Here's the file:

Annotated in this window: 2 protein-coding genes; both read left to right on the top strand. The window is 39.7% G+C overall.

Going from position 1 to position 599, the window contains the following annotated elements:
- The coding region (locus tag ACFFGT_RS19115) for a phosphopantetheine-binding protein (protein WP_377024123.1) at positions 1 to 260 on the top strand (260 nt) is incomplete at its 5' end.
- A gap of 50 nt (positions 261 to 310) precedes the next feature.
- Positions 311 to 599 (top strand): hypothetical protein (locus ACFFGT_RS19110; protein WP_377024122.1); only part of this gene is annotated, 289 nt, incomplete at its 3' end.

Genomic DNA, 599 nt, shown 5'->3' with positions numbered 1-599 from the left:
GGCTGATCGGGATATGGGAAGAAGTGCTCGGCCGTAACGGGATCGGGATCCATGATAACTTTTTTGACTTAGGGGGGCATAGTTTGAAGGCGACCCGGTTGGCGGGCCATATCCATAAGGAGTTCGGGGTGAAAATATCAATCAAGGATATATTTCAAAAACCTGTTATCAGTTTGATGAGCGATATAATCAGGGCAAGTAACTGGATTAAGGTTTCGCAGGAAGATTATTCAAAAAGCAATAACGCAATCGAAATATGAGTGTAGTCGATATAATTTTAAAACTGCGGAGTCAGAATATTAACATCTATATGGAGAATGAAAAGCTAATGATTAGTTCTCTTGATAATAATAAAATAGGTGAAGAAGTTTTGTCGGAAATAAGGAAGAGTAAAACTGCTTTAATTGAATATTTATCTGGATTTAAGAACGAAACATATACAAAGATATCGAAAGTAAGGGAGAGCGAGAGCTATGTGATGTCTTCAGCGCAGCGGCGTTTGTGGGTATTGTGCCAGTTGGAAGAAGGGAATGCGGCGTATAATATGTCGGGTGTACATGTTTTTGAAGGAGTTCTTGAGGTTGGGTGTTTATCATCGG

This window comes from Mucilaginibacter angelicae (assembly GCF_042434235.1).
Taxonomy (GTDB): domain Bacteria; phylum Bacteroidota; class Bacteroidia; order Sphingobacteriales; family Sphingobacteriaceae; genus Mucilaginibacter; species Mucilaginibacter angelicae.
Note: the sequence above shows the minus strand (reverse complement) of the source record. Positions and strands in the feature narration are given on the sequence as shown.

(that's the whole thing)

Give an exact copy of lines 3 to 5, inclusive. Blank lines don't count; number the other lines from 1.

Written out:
- The coding region (locus tag ACFFGT_RS19115) for a phosphopantetheine-binding protein (protein WP_377024123.1) at positions 1 to 260 on the top strand (260 nt) is incomplete at its 5' end.
- A gap of 50 nt (positions 261 to 310) precedes the next feature.
- Positions 311 to 599 (top strand): hypothetical protein (locus ACFFGT_RS19110; protein WP_377024122.1); only part of this gene is annotated, 289 nt, incomplete at its 3' end.